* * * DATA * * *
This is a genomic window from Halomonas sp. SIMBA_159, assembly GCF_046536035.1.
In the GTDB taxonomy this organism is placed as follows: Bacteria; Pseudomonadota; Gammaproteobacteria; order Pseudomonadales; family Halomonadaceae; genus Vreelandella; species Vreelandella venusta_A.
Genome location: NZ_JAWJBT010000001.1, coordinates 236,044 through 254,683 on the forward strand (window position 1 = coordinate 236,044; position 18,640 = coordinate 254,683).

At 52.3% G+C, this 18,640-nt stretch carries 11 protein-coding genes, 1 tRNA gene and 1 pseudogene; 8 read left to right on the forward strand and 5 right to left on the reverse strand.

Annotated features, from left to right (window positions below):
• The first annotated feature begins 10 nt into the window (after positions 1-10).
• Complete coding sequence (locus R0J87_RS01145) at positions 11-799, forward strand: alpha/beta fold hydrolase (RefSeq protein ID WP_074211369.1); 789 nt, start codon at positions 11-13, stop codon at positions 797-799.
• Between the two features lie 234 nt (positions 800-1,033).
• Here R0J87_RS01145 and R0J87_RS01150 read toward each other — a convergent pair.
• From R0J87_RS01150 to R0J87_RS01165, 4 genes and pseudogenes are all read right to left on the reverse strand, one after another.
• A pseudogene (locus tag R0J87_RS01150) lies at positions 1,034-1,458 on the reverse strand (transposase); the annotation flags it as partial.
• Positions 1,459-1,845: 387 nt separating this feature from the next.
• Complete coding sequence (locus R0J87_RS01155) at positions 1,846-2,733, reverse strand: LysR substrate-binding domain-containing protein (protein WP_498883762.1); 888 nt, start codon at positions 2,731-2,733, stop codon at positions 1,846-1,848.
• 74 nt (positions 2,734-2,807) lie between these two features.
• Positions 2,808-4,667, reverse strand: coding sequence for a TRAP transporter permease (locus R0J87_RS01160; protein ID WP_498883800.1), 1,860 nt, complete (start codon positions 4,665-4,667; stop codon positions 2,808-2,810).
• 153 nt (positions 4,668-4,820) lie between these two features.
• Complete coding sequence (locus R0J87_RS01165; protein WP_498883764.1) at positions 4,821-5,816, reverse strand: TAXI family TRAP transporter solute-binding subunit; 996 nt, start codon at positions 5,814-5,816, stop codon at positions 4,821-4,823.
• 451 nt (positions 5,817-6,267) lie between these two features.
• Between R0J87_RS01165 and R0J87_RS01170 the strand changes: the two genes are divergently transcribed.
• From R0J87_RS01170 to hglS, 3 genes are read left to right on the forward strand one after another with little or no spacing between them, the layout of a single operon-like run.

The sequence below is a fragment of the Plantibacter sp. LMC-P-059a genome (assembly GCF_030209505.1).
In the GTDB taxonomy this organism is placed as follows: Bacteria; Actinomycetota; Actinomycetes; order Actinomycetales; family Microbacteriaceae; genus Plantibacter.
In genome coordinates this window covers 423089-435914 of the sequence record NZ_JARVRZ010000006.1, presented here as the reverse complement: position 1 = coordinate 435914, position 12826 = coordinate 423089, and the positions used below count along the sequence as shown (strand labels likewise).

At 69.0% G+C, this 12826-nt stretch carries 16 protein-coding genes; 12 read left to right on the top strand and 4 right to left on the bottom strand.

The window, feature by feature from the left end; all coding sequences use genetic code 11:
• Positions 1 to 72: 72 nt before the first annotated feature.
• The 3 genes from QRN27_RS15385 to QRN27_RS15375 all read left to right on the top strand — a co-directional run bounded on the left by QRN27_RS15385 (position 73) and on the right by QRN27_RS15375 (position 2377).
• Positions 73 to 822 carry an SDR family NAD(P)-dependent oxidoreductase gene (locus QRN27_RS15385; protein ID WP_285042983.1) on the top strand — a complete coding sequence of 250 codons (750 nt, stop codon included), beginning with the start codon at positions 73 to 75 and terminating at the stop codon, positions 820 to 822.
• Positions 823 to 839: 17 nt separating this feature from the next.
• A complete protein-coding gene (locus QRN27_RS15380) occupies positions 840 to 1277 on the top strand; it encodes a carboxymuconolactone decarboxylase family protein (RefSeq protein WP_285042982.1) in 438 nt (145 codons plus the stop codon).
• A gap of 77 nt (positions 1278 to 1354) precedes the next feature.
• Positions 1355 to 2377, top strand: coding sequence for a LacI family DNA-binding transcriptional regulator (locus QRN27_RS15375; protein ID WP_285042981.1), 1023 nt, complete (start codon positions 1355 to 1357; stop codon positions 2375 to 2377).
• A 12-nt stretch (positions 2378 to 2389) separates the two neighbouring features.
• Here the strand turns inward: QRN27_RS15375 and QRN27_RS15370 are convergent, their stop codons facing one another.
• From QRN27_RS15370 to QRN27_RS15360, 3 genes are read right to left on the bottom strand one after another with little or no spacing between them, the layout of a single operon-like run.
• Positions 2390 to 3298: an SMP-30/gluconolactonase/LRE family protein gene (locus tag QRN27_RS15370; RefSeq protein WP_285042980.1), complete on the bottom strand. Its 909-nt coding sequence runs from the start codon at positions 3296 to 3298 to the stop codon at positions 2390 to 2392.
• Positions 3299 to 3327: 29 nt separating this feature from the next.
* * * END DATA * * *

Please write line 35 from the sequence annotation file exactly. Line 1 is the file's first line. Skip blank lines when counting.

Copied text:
• From QRN27_RS15370 to QRN27_RS15360, 3 genes are read right to left on the bottom strand one after another with little or no spacing between them, the layout of a single operon-like run.